Journal: Bioelectrochemistry, vol. 153, 108467, 2023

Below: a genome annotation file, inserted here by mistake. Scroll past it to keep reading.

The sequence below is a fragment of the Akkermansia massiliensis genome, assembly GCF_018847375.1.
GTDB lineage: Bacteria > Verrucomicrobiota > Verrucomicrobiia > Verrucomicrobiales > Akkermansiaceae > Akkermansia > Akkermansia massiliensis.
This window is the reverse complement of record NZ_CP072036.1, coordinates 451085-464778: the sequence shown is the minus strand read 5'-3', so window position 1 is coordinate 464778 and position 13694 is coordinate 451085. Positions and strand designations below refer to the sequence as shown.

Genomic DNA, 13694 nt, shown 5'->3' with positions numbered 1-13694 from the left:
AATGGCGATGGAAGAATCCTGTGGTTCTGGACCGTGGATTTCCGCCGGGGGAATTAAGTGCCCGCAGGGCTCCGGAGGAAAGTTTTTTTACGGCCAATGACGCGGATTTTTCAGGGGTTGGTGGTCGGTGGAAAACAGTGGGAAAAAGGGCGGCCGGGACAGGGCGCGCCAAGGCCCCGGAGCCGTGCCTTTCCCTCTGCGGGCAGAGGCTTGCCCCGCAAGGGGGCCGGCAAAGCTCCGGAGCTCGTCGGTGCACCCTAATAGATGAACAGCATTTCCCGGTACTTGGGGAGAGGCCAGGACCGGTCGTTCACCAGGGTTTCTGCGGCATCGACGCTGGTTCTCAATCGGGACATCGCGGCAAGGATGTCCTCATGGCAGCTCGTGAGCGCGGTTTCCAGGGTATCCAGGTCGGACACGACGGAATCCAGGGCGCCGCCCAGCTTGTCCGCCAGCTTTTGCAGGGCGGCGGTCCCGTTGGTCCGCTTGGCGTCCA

This study compares the performance and output of an electrochemical phospholipid membrane platform against respective in vitro cell-based toxicity testing methods using three toxicants of different biological action (chlorpromazine (CPZ), colchicine (COL) and methyl methanesulphonate (MMS)). Human cell lines from seven different tissues (lung, liver, kidney, placenta, intestine, immune system) were used to validate this physicochemical testing system. For the cell-based systems, the effective concentration at 50 % cell death (EC50) values are calculated. For the membrane sensor, a limit of detection (LoD) value was extracted as a quantitative parameter describing the minimum concentration of toxicant which significantly affects the structure of the phospholipid sensor membrane layer. LoD values were found to align well with the EC50 values when acute cell viability was used as an end-point and showed a similar toxicity ranking of the tested toxicants. Using the colony forming efficiency (CFE) or DNA damage as end-point, a different order of toxicity ranking was observed. The results of this study showed that the electrochemical membrane sensor generates a parameter relating to biomembrane damage, which is the predominant factor in decreasing cell viability when in vitro models are acutely exposed to toxicants. These results lead the way to using electrochemical membrane-based sensors for rapid relevant preliminary toxicity screens.